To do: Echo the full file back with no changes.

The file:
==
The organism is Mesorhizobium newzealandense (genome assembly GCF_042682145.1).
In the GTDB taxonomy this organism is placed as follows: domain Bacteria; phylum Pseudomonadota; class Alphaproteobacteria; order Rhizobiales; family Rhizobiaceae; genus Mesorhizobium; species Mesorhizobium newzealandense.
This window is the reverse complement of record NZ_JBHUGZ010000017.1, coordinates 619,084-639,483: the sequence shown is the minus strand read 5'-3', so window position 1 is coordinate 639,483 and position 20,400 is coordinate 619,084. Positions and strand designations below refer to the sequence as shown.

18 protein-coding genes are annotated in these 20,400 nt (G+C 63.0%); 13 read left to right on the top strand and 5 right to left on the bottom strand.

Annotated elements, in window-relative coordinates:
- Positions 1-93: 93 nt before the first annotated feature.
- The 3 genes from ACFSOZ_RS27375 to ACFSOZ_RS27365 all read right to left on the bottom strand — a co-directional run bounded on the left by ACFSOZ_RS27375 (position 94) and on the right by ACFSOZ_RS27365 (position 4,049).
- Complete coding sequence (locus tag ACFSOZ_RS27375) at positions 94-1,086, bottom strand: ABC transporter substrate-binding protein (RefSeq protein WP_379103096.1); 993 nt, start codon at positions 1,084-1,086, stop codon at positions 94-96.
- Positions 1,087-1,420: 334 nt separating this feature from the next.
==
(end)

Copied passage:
The organism is Mesorhizobium newzealandense (genome assembly GCF_042682145.1).
In the GTDB taxonomy this organism is placed as follows: domain Bacteria; phylum Pseudomonadota; class Alphaproteobacteria; order Rhizobiales; family Rhizobiaceae; genus Mesorhizobium; species Mesorhizobium newzealandense.
This window is the reverse complement of record NZ_JBHUGZ010000017.1, coordinates 619,084-639,483: the sequence shown is the minus strand read 5'-3', so window position 1 is coordinate 639,483 and position 20,400 is coordinate 619,084. Positions and strand designations below refer to the sequence as shown.

18 protein-coding genes are annotated in these 20,400 nt (G+C 63.0%); 13 read left to right on the top strand and 5 right to left on the bottom strand.

Annotated elements, in window-relative coordinates:
- Positions 1-93: 93 nt before the first annotated feature.
- The 3 genes from ACFSOZ_RS27375 to ACFSOZ_RS27365 all read right to left on the bottom strand — a co-directional run bounded on the left by ACFSOZ_RS27375 (position 94) and on the right by ACFSOZ_RS27365 (position 4,049).
- Complete coding sequence (locus tag ACFSOZ_RS27375) at positions 94-1,086, bottom strand: ABC transporter substrate-binding protein (RefSeq protein WP_379103096.1); 993 nt, start codon at positions 1,084-1,086, stop codon at positions 94-96.
- Positions 1,087-1,420: 334 nt separating this feature from the next.